We are a group who happily interact with anyone who shares any interests with us. Beyond the more formal interactions listed below, everybody is welcome to attend our group seminars. The most efficient way to get started on a project as listed below is to get in touch by email, g.pruessner@imperial.ac.uk. To tip the gender balance in the right direction, we welcome female applicants in particular. 


There are always some UROP projects available for undergraduate students to be taken over the summer for about four to eight weeks. Because of their brevity, the projects often have a prominent numerical component. A typical UROP project would be some interesting spatio-temporal stochastic process, often related to a PhD project, to be studied numerically during the first couple of weeks and then analysed using standard and not-so-standard tools for the remainder of the project. UROP students are normally hosted at the Centre for Complexity Science in EEE, where most of the group resides, but this is a question of available space. The formal supervision is usually provided by Dr Pruessner, while the day-to-day supervision is often carried out by a PhD student. UROP students are expected to become part of the group for the duration of their project. Ideally, their work will feed into ongoing research.

Final year projects

MSc and MSci students (typically from Maths or Physics) are encouraged to apply to take a project within the group. Depending on the nature of the project, the supervision may be supported by a PhD student. Depending on the duration of the project and the interests of the student, they can be any mix of numerical and analytical work. Such final year projects may be concerned with a concrete stochastic process, with a conceptional question or with a particular method. Year-long projects sometimes result in a publication, which is a big step towards a successful application for a funded PhD place. Master students ideally carry out their work at the Centre for Complexity Science in EEE, where most of the group is based.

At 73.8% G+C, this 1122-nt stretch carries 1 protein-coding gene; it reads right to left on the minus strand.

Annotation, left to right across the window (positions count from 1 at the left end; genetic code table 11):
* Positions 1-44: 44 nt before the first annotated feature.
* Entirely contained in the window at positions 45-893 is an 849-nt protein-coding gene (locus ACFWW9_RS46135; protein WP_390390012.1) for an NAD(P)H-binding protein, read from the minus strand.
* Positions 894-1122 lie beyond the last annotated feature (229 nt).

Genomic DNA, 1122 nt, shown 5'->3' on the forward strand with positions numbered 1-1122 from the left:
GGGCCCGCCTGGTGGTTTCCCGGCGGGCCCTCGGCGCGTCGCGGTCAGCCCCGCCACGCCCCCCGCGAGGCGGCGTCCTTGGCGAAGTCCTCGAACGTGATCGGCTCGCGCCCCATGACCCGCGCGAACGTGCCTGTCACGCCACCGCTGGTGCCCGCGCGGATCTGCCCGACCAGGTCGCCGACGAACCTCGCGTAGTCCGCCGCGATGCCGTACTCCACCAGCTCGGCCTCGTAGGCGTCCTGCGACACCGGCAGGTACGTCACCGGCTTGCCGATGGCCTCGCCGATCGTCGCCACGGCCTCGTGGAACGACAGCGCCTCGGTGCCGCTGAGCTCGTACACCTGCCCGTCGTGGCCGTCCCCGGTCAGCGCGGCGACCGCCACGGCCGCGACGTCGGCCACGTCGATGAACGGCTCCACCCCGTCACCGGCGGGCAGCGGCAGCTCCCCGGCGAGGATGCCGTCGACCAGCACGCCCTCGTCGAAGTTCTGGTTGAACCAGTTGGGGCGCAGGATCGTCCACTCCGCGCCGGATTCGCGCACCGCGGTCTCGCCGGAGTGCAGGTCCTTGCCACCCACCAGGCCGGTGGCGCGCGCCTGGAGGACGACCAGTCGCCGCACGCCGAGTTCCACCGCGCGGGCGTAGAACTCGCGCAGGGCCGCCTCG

There are always some PhD projects available, often co-supervised by a collaborator at Imperial or outside. Projects draw on a wide range of subjects, but are usually concerned with a stochastic process in time and space, cast in the language of non-equilibrium statistical mechanics. Some of the projects deal with fundamental questions, such as return times or effective interaction potentials, others focus on methods, such as the non-perturbative renormalisation group or fermionic field theories, or treat long-standing questions, say in percolation or self-organised criticality. Most of the applied projects are concerned with a form of reaction-diffusion process in biological or bio-chemical systems, for example cell-cell interaction in living tissue or protein-protein interaction within a cell. A number of ongoing projects have a strong experimental component and students are strongly encouraged to immerse themselves in the experimental setup. In some cases, the biological question serves only to motivate a more general question in non-equilibrium physics.
Depending on the type of project, PhD students are normally based at the Centre for Complexity Science in EEE (Imperial College London, South Kensington Campus), in Huxley (Department of Mathematics, Imperial College London, South Kensington Campus) or, normally part-time, on site with the collaborator, such as at the Francis Crick Institute. There is a large, welcoming and very active group of students at the Centre for Complexity Science, which new PhD students normally find easy to integrate with.
To enquire about available projects, please email g.pruessner@imperial.ac.uk. PhD funding is often the most difficult hurdle to overcome. Early enquiries, a year ahead of the envisaged starting date, which is by default October, are strongly encouraged.